It's long been a popular extreme action sport at the Winter X Games. Now ski cross will be included as a new sport at the 2010 Winter Olympics in Vancouver. The sport involves four to six racers who come out of the starting gate together and make a mad dash down the racecourse. U.S. ski cross coach, Tyler Shepherd, says the sport is dangerous, but fun.
Last week, ten American Baptist community members attempted to take 33 children out of Haiti, claiming their goal was to rescue the children. The Haitian government disagreed and charged the Americans with kidnapping. For many, the story has raised new concerns and questions about adoption.
Sen. Orrin Hatch (R-Utah) might not be the first person you think of when you think of memorable holiday ditties, but you might have heard his latest magnum opus, a Hannukah song called "Eight Days of Hannukah." Sen. Hatch has been a prolific composer for years in his spare time – from Christian rock to patriotic ballads – but calls this song his "gift to the Jewish people." (He's Mormon.) He and his co-writer, Madeline Stone, join us to talk about their favorite Christmas songs, and how to write music for faiths that aren't your own.
John Allen Muhammad, the "D.C. Sniper," is scheduled to die by lethal injection tonight in Virginia. In October 2002, Muhammad and a then-teenaged accomplice terrorized the Washington D.C. area with a series of shootings. Cheryll Witz's father, Jerry Taylor, was killed by the snipers in March 2002. She will attend the execution tonight, and says a confession by one of the killers helped her get closure. We'll put the search for closure to Dr. Sindey Weissman, a psychiatrist and professor of psychology at Northwestern University.
Today in Stockholm, the Nobel prize committee announced that Romanian-born German poet Herta Muller has won the 2009 Nobel Prize for Literature. Muller is the author of such books as "The Land of Green Plums" and "The Appointment: A Novel." We speak to Patrik Henry Bass, books editor for Essence magazine, about why American authors so rarely win what is arguably the literary world's most coveted prize.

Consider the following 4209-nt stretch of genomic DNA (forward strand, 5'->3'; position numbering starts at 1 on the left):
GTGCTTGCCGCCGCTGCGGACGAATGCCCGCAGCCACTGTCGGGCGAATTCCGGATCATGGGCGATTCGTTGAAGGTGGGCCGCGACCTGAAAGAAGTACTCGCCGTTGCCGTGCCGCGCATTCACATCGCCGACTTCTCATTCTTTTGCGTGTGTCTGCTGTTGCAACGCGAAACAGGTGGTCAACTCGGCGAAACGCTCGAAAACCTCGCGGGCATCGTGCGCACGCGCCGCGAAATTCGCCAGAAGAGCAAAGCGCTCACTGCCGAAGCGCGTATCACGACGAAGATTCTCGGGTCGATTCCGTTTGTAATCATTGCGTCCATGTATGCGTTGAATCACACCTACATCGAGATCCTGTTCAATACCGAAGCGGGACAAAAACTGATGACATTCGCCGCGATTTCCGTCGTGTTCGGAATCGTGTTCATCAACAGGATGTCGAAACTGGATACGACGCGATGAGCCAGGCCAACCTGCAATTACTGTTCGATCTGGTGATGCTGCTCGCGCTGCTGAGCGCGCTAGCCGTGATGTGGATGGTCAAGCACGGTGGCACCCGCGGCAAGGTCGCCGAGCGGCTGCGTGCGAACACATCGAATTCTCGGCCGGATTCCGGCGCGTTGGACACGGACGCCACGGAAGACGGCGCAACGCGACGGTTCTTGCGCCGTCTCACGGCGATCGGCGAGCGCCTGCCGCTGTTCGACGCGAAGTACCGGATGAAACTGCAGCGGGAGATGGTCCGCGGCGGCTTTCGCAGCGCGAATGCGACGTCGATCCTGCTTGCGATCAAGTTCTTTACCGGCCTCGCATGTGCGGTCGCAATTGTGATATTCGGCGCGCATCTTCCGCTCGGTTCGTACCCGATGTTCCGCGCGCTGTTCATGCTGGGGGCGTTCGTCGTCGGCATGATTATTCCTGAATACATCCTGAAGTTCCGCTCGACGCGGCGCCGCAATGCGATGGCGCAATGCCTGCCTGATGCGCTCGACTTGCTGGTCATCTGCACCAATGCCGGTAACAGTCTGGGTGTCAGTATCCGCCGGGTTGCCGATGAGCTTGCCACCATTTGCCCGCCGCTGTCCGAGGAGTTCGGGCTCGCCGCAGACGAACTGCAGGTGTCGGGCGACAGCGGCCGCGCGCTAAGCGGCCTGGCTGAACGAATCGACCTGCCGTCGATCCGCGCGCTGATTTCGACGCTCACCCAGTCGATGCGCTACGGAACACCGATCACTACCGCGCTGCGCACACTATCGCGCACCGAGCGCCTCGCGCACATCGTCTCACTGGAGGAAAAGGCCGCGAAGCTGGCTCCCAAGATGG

At the beginning of his presidency, Bill Clinton spent hours in private, secret interviews with close friend and Pulitzer prize–winning journalist Taylor Branch. They talked about Monca Lewinsky and the Oklahoma City bombings; they dished about world leaders and soon-to-be president George W. Bush. Now, after years, Branch has amassed his own musings about the talks into a more than 700-page tome. We ask him about his book, "The Clinton Tapes: Wrestling History With the President."
(click through to read the first chapter of "The Clinton Tapes")
Neil Sheehan, the Pulitzer prize–winning author of "A Bright Shining Lie: John Paul Vann and America in Vietnam," one of the best documentations of the Vietnam War, has written a new account of the cold war. In "A Fiery Peace in a Cold War: Bernard Schriever and the Ultimate Weapon," Sheehan says the decades-long tension between the Soviet Union and the United States was not as glacially still as most people imagine. He says the quiet conflict between the two nations had a fiery heat that most likely would have led to nuclear disaster if it were not for Bernard Schriever, an Air Force general responsible for the creation of the U.S. intercontinental ballistic missile system.
At the end of last month, Secretary of Education Arne Duncan formally announced his plan to spend $3.5 billion dollars to radically change the nation’s worst-performing schools. As part of our look at back-to-school challenges, we talk to someone who is reimagining American education. Steve Barr is the founder of California-based Green Dot Public Schools, which has developed a reputation for making radical changes in large public schools in Southern California with lightning speed.
Steve Barr and Green Dot Public Schools took over ownership of Locke Senior High School in Los Angeles and changed it radically.
"We made the school safe, we pushed the gangs off the campus who used to own the campus to one block off. We found out, like we have in most neighborhoods that we serve, gang members don't want their kids to be gang members so they want the schools to work."
—Steve Barr, is the founder of California-based Green Dot Public Schools about radically changing Locke Senior High School